When I last wrote about my decision to undergo personal genetics testing with 23andMe, I thought my results were still a month away. My sample had arrived at the lab, but the current wait time (by their estimate) was 4-6 weeks. Imagine my surprise this week when I got the e-mail that my analysis was ready. The ancestry stuff will take a few days longer, but my health risks were in.
It was both scientific interest and personal curiosity that spurred me to get genotyped. To be fair, there was also a small part of me that worried about some hidden genetic risk. Intellectually, I knew that my family history is as predictive as anything of what diseases might be in store for me, and this was already an esoteric list including heart disease and cancer. Even, I couldn’t dismiss the possibility that there was something new to worry about.
The Big Genetic Risk Factors
Mostly, I was interested in two things: BRCA1/2 mutations and APOE4 alleles, well-established risk variants for cancer and Alzheimer’s disease, respectively. For these and a couple of other conditions (e.g. Parkinson’s), the 23andMe testing can actually tell you something fairly concrete (and frightening) about your risk for devastating disease.
Because it’s a sensitive issue, the results of these particular tests are initially “locked”:
To see those results, users must click through an agreement stating such things as:
- These mutations cannot fully predict if you’ll get the disease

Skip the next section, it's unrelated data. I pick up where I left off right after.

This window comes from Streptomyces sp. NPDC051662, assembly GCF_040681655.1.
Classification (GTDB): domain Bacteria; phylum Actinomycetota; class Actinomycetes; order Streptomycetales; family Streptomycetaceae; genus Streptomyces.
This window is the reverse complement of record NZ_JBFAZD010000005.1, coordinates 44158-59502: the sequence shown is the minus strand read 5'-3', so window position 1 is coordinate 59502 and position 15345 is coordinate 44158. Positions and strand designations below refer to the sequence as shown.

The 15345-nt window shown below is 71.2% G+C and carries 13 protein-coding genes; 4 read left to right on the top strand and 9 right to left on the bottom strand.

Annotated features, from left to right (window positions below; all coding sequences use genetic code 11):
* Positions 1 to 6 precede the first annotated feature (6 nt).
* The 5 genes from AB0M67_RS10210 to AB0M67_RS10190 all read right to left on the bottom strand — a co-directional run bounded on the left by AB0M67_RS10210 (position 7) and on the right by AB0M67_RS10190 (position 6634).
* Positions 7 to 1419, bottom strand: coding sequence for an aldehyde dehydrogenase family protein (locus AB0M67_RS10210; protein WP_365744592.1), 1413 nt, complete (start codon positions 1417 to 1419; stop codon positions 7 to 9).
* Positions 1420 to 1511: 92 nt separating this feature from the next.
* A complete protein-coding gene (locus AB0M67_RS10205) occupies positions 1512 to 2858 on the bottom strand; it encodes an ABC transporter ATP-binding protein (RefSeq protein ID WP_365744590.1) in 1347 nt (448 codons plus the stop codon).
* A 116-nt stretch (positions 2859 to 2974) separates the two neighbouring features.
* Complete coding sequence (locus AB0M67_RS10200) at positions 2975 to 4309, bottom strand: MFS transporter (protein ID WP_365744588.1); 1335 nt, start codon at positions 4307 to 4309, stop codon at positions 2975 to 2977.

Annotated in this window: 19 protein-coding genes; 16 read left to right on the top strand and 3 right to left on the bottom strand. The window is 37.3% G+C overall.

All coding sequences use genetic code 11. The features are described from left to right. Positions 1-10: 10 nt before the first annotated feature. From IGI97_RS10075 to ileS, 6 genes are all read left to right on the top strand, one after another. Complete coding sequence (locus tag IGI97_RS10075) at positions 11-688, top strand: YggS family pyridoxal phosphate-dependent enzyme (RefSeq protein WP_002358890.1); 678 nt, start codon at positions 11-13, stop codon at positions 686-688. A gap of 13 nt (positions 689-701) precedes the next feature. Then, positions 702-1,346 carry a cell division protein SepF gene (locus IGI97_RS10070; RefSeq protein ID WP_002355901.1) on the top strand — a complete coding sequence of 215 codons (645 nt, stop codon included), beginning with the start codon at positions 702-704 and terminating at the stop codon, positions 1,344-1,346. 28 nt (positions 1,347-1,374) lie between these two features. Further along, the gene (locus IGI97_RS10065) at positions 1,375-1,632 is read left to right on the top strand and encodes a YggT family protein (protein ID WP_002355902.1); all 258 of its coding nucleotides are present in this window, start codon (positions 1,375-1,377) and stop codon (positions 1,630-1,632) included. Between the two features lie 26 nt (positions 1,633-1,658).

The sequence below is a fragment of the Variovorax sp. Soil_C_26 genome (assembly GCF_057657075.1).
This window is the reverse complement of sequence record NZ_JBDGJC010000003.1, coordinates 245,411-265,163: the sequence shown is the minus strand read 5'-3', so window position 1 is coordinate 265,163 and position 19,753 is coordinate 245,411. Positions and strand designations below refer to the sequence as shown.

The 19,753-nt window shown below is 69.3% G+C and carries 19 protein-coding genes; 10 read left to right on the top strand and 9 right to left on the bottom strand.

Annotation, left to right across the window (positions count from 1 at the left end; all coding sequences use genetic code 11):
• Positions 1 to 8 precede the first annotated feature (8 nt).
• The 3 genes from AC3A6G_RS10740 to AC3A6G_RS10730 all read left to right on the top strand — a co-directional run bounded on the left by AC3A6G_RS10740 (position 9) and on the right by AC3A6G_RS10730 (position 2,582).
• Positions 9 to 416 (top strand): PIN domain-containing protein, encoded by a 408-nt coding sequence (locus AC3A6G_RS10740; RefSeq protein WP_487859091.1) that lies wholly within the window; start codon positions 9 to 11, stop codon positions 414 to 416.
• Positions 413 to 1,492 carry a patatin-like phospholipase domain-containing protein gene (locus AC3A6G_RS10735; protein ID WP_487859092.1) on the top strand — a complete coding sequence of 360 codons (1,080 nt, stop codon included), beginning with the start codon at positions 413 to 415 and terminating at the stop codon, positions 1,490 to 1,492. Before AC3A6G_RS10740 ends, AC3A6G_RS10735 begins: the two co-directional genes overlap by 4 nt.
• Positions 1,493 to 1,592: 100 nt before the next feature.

- This information may impact your relatives since they may have the same variants
- You should probably talk to a genetic counselor, etc., etc.
In every case I fearlessly clicked through and managed to unlock the entirely unexciting (if somewhat relieving) results. No common BRCA mutations, no APOE risk alleles. So I dodged the bullet on that one, and it was probably worth the cost — currently about $100 (affiliate link; see disclosure) — for me to find that out.
Carrier Status for Mendelian Diseases
My next interest was carrier status for inherited conditions. My family history doesn’t have much in the way of rare inherited syndromes, but that doesn’t mean I’m not a carrier of one or two recessive alleles for something like cystic fibrosis. All but one of the 50 inherited conditions tested for came back as “Variant Absent”:
Finally, something interesting. Hemochromatosis is an inherited condition that causes you absorb too much iron from foods… then it gets stored in your organs, and sometimes can cause issues. According to the Mayo Clinic, hemochromatosis is the most common genetic disease among Caucasians. When I pulled up my own results, they looked like this:
Three nonsynonymous SNPs in the hemochromatosis gene (HFE) are genotyped, and I’m heterozygous for one of them. Luckily, this mutation often doesn’t cause disease, and when it does, it’s a mild form. The top SNP (rs1800562) is the big one; it accounts for over 80% of carrier chromosomes.
Carrier Status and Family Planning
It’s easy to imagine why 23andMe is marketing their tests as a family planning tool… if two would-be parents were tested, they might have an idea of conditions that could affect their children. If I had the more severe HFE mutation, and so did my wife, we’d know that our children had about a 25% chance of getting the disease (it’s recessive). Most likely, newborn genetic screening would pick that up shortly after birth, and we’d know for certain. And even had it happened, this seems like a condition that could be both managed (by diet) and monitored.
Even though my results aren’t terribly exciting so far, it’s been a fascinating process. Perhaps the most impressive thing (aside from the earlier-than-expected results) is how careful 23andMe is about the information it provides. They inject notes of caution in language that’s probably very easy for a lay-person to understand. And they encourage talking to your physician or a genetic counselor, a good bit of advice that I hope most 23andMe participants will follow.